SALT - Motzaei Shabbat, November 23 ,2019

  • Rav David Silverberg
 
            Parashat Toldot tells the famous story of the blessings which Yitzchak wished to confer upon his older son, Eisav, but were in the end given to Yaakov, who, at his mother’s behest, came before Yitzchak disguised as Eisav.  This famous blessing begins with the words, “Ve-yitein lekha ha-Elokim mi-tal ha-shamayim u-mi-shmanei ha-aretz’ – “God shall grant you from the dew of the heavens and from the fat of the earth” (27:28).
 
            The Midrash (Bereishit Rabba 66), noting that this blessing begins with the conjunction “ve-” (“and”), explains that Yitzchak refers here to more than just a single blessing.  Among the interpretations offered by the Midrash is “yitein lekha berakhot ve-yitein lekha kivsheihem” – God should grant blessings, as well as “kivsheihem.”  The precise meaning of this term is unclear.  Rav Menachem Kasher, in Torah Sheleima (note 116), cites those who explain that “kivsheihem” means “conquest,” thus referring to taking possession of the Land of Israel.  According to this understanding of the Midrash, Yitzchak wished his son not only that he would be blessed with prosperity, but that he would enjoy prosperity specifically in the land promised to his descendants.  Others, as Rav Kasher notes, explain this word to mean storage houses.  The great blessing of a food surplus is beneficial only if it can be properly stored, and so Yitzchak mentioned in his blessing not only an abundance of produce, but also the ability to contain it so it is protected and available for long-term use.  This interpretation of the Midrash’s comment brings to mind the first verse of birkat kohanim (the priestly blessing) – “The Lord shall bless you and protect you” (Bamidbar 6:24), which the Midrash Tanchuma (cited by Rashi) explains as a blessing of wealth that would be protected and not lost.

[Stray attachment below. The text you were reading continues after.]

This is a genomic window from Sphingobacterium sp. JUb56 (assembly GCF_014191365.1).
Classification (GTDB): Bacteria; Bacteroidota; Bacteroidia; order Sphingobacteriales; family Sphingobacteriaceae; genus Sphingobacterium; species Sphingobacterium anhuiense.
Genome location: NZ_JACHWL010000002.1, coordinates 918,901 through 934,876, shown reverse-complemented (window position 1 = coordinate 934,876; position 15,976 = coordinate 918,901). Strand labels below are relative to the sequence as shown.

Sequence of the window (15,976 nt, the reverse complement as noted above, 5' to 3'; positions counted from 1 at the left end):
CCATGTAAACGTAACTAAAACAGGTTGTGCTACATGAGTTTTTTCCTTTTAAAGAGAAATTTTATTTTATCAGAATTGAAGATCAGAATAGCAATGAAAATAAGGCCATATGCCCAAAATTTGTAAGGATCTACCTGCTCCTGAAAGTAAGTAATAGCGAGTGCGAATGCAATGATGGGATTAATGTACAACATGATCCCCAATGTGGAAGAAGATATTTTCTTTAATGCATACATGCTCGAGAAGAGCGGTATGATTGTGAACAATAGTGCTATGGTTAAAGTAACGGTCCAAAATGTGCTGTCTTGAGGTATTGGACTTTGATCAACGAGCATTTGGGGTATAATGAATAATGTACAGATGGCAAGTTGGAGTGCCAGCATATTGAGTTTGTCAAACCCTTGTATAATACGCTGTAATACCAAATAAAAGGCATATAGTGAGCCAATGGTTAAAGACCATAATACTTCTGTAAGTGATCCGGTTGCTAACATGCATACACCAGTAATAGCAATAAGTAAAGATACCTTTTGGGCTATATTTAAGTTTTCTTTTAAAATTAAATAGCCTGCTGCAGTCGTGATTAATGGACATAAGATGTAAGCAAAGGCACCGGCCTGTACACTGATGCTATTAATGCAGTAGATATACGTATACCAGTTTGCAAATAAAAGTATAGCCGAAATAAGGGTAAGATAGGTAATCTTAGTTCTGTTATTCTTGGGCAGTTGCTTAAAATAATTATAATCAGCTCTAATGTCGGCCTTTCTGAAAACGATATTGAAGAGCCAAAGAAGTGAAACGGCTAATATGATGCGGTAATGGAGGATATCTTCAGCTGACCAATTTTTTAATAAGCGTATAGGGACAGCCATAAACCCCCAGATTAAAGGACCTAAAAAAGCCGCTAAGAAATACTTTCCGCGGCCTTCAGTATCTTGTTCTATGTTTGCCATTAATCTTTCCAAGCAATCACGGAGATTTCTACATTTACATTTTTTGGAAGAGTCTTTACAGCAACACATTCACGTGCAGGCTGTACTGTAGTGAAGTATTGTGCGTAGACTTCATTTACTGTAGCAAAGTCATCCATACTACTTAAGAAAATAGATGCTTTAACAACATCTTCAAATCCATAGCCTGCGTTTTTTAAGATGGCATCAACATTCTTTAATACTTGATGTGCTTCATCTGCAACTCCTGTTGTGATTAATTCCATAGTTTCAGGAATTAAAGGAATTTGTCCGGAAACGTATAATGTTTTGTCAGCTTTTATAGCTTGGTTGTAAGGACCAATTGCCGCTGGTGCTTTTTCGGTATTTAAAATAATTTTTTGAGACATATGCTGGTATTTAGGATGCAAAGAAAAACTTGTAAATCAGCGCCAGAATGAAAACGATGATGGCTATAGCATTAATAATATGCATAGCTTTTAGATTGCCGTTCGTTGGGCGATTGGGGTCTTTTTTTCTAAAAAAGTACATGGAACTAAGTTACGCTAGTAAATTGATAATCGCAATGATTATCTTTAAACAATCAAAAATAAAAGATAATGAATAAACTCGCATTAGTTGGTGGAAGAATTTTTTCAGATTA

Rav Menachem Bentzion Saks, in his Menachem Tziyon, offers a different explanation, suggesting that “kivsheihem” refers to control over one’s possessions, as opposed to being controlled by one’s possessions.  Material prosperity runs the risk of consuming a person, causing far more anxiety and grief than one would experience if he had fewer possessions.  As the Mishna in Pirkei Avot (2:7) famously warns, “Marbeh nekhasim marbeh de’aga” – “One who has many possessions has many worries.”  Similarly, King Shlomo, in Sefer Kohelet (6:1-2), laments the phenomenon whereby a person acquires vast amounts of wealth “ve-lo yashlitenu ha-Elokim le’ekhol mimenu” – “but God does not grant him control over it to partake of it.”  Rashi explains this as referring to those who accumulate wealth but cannot enjoy it due to their constant anxiety and incessant pursuit of more.  They have wealth, but have no control over their wealth, as they are instead under the control of their possessions, which demand their constant attention and hard work.  The Midrash thus understood Yitzchak’s blessing to his son to mean that he would be blessed not only with material prosperity, but also with “control” over his wealth, that the wealth would be a source of joy and contentment, and not of endless stress and angst.